Thursday, 8 October 2015

How to create beautiful storage by painting on glass

For many people discovering a new hobby can be exciting and addictive. Once we delve into learning a new skill, our confidence grows and soon, all we want to do is create. It is often the same with our Folk It kits. When I discovered Folk Art in Australia, I would drop my children off at school and take up residence in my teachers studio to take part in back to back lessons, only leaving when I needed to pick them back up again. There comes a time when paper is not enough and we want to use our brushstrokes on anything that doesn't move. We know that we are not alone in this feeling and a while back I created this tutorial for our newsletter subscribers. Following the Handmade Fair and our weekender on Create and Craft recently, we have started receiving questions about how to paint on glass. We visited our newsletter archives, gave it a tweak or three and posted it here for you to enjoy. I hope you find it useful. 

Happy Folking, 
Carol x 

DecoArt understand the lure of painting on glass - to create beautiful glass tree ornaments, upcycle jam jars or create beautiful storage. They have done a fantastic job creating many different paints that allow you to paint straight onto different surfaces. If you wish to paint on glass, you can choose some lovely DecoArt Gloss Enamels. However, DecoArt Multi Surface Satin is a great all rounder for painting onto most surfaces. 

However, the best paint for Folk Artists like us, is Americana Acrylics. They are a perfect consistency and dry to a beautiful matt finish. The problem with using these paints on their own and painting directly onto glass is that they can be very easily scratched off. However, the solution can be found in DecoArt's Paint adhesion medium.  You can either paint a thin layer of the medium directly onto surface you wish to paint as we have done here, or you can add it into your acrylics (1:1 - you will not lose quality in colour or consistency) and paint directly on to the plain glass. 

So lets get started...  
Use used jars and canisters, Folk It and DecoArt's Paint adhesion medium to epicycle them.
Any old jar...
Step 1: Choose your glass item you wish to paint. I chose an empty pickle jar - it doesn't have to cost a fortune to look pretty. This was a jar I had at home but I chose it for its lovely shape and detail - any raised detail will look lovely when you lightly sand some of the paint off.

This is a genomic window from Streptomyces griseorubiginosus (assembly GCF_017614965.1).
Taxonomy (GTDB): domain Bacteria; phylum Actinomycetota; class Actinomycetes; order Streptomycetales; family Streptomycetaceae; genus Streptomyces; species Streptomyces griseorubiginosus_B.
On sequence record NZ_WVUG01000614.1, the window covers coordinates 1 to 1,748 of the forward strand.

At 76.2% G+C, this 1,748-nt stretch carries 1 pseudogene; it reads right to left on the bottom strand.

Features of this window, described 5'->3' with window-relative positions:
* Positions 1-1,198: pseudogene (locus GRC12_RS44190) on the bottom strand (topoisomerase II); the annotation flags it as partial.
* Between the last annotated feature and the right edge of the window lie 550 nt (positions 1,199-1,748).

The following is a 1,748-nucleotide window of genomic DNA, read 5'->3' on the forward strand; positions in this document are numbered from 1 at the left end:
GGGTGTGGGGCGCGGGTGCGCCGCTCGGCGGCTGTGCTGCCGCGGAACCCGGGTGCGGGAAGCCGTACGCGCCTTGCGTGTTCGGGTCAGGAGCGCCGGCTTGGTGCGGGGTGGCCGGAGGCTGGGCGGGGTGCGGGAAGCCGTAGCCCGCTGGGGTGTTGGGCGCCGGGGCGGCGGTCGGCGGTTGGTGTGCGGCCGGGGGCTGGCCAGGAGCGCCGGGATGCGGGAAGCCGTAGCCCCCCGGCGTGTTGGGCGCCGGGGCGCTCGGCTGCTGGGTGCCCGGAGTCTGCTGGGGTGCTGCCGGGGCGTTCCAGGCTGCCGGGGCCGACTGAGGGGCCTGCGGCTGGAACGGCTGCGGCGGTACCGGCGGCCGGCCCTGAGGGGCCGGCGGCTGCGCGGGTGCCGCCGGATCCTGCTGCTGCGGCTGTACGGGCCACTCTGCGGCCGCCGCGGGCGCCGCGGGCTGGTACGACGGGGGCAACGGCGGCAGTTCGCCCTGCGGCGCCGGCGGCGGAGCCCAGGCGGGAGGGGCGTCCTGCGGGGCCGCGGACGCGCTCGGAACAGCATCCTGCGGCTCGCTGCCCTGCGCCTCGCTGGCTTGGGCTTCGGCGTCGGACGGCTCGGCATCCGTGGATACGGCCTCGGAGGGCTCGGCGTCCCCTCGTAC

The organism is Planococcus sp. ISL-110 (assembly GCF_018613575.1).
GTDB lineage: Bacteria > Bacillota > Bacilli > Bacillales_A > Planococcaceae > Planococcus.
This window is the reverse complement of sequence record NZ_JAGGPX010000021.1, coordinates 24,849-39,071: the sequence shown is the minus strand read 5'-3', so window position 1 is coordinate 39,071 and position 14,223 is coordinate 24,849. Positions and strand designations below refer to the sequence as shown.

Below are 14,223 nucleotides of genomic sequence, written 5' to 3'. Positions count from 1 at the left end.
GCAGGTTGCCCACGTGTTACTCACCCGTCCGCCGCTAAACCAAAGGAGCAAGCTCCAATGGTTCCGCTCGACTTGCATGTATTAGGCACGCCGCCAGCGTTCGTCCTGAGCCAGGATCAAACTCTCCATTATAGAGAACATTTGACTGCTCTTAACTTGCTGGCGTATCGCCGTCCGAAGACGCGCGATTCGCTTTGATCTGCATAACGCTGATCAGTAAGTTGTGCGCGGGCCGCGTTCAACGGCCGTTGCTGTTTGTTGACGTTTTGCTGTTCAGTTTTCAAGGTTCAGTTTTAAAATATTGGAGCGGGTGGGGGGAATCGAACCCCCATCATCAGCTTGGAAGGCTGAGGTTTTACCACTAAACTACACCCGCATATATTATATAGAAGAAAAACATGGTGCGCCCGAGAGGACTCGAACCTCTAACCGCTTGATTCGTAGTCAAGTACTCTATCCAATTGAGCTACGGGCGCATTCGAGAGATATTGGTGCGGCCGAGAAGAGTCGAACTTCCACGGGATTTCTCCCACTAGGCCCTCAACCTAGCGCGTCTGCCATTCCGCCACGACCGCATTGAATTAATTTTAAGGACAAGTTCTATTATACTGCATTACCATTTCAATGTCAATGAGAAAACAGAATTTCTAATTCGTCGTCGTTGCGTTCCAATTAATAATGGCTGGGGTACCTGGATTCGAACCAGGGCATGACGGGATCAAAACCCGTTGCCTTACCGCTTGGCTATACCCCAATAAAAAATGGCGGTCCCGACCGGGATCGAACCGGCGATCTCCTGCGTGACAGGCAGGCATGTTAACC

Before you start to paint you need to ensure the surface is absolutely clean. While it is tempting to miss this step out, (especially if you're excited to get started) it really does ensure the best finish. Use a 1:1 solution of vinegar and water to wipe down your glass. We have a lot of natural oils on our fingers that can ruin our finished piece so be careful not to handle the glass after you have cleaned it. 
The ultimate grease remover is pure alcohol called Isopropyl. It is worth investing in some if you wish to paint a lot of glass and can be bought from Pharmacies. 

Step 2: Paint a layer of Paint Adhesion Medium onto your glass and allow it to dry completely.  
Step 3: Paint one layer of your paint on top of the dried medium. For this project, I created this soft green by mixing Baby Blue and Hauser Light Green (both from the Series 1 Starter kit). Again, allow your paint to dry completely before the next step.

Paint a layer of DecoArt's Paint Adhesion medium before painting it with your chosen colour.

I am a big advocate for using leftover paint. DecoArt's Americana acrylics really do go a long way and so here, I also covered a Kenco Millicano coffee tub (shown in the background). 

Step 4: (optional) With fine sandpaper, lightly rub over the jar to pick out any detail - like the words on these jars. 
Step 5: Using your traced pattern and transfer paper, transfer your design guide onto your surface - don't forget all sides and any lids you may have!
Decorate with a Folk It design - here we used our Vintage Rose kit available from
Paint on your design 
Step 6: Paint your design onto the dry base colour. These roses were painted using a mix of Baby Blue and Tomato Red from the Series 1 Starter Kit. 
Step 7: Sit back, admire and wait for your paint to cure. 

Painted jar created using Folk It's Vintage rose kit
Leave to cure! 
Things to remember.....
All paint needs to cure. A cured paint will be solid throughout, not just dry to the touch. Acrylics often feel dry a few minutes after being painted but in order to cure, it usually needs a couple of weeks. Factors such as humidity, number of coats and thickness of paint will also influence this time. A slick surface will mean paint is easily scratched off after a couple of days but becomes more robust after a couple of weeks.
Always remember, your painted objects are like a car. Scratch a car with a key and paint will come away. Similarly, if your object is scratched with some force, because it does not have that 'key', some paint will be removed, regardless of the paint used.  


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